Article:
It’s time once again for Taking Out the Trash. Taking Out the Trash is a way for me to share my musings about various subjects that may or may not be related to the focus of the blog, and let the reader get to know me better. This week was supposed to be only about New Year’s Resolutions made and not made, but for me, 2020 was a year of loss as well.
I recently found out that my dear friend, my hairstylist of 26 years, passed away on Christmas Eve. It wasn’t Covid, Russell just peacefully died in his sleep. After a year of hearing about all these losses to Covid, I empathized when I read the news stories, but nothing can compare to actually losing someone you love unexpectedly. Russell was more than just a hairstylist to me and the kids: he was like family. He knew me since I was in college and I had, for several years, attempted to find someone who could cut curly hair correctly. He was cutting all the anchors’ hair for the TV station I worked at, and through a referral from the top anchor who mentored me in all aspects of my life, I was booked into his busy schedule. There was an instant connection.
Through the years, Russell was the one to do hair when I competed in the Miss Green Bay/Miss America pageant (that, my dear readers, is a story for another time), he did my hair for my wedding, he cut my children’s hair their first time and every time after that, and only charged me according to their age. He cut his rates when I went back to school and when Dave was laid off. During Dave’s most recent layoff, he even offered to cut all our hair for free but I wouldn’t hear of it.
Russell wasn’t just great with the shears, he was a great musician, playing piano for one church, teaching music at a local school, choreographing marching band routines for several schools. He was also very involved in color guard for many years, and even after he gave up coaching, he often went out-of-state to judge competitions. Just last year, Russell was reunited with his birth mother and found out he had all these half-siblings with amazing musical talent. He was overjoyed to know that’s where his gifts came from, and showed me an impromptu performance the kids put together one weekend when he was visiting.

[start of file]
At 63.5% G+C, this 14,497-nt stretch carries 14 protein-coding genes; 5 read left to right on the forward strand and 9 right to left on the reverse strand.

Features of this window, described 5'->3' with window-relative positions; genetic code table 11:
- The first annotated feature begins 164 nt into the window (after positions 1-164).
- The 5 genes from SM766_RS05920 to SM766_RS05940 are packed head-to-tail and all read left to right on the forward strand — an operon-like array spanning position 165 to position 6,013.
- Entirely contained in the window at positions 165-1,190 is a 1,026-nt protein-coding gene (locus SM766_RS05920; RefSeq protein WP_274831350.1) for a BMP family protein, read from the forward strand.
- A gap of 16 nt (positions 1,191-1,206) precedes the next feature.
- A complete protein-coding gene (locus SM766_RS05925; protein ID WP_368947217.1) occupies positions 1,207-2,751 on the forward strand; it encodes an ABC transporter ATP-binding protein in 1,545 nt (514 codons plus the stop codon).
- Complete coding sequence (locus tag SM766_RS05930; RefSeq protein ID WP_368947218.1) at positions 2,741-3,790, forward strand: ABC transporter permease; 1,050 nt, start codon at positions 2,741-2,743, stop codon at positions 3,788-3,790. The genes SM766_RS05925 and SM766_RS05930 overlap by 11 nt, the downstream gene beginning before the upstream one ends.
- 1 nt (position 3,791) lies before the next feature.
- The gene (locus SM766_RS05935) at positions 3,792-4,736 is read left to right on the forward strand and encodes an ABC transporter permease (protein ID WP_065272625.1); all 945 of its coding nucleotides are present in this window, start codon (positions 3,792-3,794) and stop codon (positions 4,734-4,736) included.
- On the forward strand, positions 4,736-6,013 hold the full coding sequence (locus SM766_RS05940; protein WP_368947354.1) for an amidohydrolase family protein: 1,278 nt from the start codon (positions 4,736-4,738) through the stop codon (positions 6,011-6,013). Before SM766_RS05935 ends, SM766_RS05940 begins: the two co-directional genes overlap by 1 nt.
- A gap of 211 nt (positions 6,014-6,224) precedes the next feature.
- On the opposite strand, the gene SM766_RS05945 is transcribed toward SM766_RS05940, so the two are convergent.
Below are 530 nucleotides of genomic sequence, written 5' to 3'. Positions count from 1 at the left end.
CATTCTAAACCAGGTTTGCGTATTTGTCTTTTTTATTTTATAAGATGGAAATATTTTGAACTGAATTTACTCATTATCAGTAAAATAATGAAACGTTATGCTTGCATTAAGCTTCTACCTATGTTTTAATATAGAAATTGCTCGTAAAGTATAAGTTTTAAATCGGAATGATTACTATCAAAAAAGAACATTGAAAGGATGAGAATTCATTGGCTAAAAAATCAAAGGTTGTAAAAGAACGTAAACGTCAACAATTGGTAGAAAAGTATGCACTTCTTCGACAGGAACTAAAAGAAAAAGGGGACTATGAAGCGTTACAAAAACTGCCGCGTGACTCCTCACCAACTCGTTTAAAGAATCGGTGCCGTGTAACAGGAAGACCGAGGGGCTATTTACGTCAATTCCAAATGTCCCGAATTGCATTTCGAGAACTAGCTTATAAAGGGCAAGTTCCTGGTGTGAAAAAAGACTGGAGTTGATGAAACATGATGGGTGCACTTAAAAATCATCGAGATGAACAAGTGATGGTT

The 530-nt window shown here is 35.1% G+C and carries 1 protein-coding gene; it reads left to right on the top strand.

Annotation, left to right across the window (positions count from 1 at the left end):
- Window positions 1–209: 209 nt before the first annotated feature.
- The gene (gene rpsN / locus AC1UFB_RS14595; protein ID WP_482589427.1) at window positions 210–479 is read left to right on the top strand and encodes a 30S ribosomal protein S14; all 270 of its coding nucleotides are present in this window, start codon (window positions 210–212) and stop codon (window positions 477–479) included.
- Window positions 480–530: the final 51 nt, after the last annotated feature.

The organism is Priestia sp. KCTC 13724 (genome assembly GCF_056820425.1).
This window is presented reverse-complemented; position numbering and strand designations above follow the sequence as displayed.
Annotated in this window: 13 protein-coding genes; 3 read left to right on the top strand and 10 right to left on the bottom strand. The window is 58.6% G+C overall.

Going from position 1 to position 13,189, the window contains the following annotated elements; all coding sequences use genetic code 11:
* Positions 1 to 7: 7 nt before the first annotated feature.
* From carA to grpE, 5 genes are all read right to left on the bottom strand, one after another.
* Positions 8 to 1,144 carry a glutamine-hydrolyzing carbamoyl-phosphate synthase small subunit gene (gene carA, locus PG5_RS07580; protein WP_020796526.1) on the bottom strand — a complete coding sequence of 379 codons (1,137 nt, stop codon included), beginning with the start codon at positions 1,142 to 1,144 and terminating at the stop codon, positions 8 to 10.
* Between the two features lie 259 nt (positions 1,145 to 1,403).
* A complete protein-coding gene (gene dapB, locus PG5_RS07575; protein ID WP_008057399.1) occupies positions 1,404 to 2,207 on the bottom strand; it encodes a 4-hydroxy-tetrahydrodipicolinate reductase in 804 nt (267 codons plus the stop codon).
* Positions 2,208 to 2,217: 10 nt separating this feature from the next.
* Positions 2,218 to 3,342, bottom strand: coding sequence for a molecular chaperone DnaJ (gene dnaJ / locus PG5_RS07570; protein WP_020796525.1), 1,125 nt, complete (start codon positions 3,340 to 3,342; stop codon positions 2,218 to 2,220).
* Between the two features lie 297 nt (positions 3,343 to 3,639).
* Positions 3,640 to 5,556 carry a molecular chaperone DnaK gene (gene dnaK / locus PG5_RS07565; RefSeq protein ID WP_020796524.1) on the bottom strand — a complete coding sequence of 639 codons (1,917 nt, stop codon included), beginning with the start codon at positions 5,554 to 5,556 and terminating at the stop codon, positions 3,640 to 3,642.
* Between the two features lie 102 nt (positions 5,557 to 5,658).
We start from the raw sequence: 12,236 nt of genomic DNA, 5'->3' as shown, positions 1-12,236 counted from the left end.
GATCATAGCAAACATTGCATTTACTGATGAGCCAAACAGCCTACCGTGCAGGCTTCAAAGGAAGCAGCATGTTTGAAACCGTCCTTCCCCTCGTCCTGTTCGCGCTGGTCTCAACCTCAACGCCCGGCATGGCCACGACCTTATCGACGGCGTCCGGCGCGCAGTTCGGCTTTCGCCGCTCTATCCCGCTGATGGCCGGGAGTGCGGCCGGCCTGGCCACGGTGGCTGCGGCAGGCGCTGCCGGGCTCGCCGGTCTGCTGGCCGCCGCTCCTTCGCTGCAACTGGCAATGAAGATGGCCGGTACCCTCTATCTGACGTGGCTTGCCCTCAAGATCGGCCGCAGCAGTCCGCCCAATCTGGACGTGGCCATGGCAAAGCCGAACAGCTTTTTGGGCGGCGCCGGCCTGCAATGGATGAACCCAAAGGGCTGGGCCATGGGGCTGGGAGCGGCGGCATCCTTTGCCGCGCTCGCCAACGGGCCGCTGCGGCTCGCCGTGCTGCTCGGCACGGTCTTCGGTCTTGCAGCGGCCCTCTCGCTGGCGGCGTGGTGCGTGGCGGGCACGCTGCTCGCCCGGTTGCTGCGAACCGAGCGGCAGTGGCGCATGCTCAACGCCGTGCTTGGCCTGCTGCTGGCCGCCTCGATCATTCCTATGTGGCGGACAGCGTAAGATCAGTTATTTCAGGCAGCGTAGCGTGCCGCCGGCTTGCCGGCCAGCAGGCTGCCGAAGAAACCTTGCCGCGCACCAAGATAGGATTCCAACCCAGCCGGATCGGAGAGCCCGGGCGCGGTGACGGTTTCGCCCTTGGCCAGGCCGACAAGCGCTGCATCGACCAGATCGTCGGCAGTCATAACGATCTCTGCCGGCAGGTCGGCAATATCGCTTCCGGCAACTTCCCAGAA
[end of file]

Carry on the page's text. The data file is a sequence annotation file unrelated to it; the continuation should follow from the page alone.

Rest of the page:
Russell was only 56, which is far too young. My dad was 51 when he died, and I think being so young makes it that much harder for those loved ones left behind. It’s going to take me a long time to recover from this death. I don’t have too many close friends, but he was one of mine. So, as 2020 ends, I say GOOD RIDDANCE!
In other Taking Out the Trash News, I follow about 150 other blogs in my spare time. Of course, I don’t read every single post by every single blogger, but the majority of them are book bloggers and I at least try to read the WWW Wednesday posts to keep in touch. I enjoy connecting with like-minded people who enjoy reading as much as I do, even though in many cases their taste in books is completely different than mine. Which is also cool, because I’m exposed to all sorts of different books that I might never have heard of if it weren’t for them.
I’ve mentioned before that I used to blog in the 2010s on a different subject. I was a consumer advocate, hence the nickname The Bargain Sleuth. One of the posts I did and had great success with was the daily Kindle Deals post, and I still occasionally share them on this blog on my days off work when I have time to do them. The problem with finding all these great deals is that I buy the books and never have time to read them. So this year’s resolution is to not buy Kindle books unless it’s a book that’s already been on my radar and read the ones I already have. The same goes for audiobooks.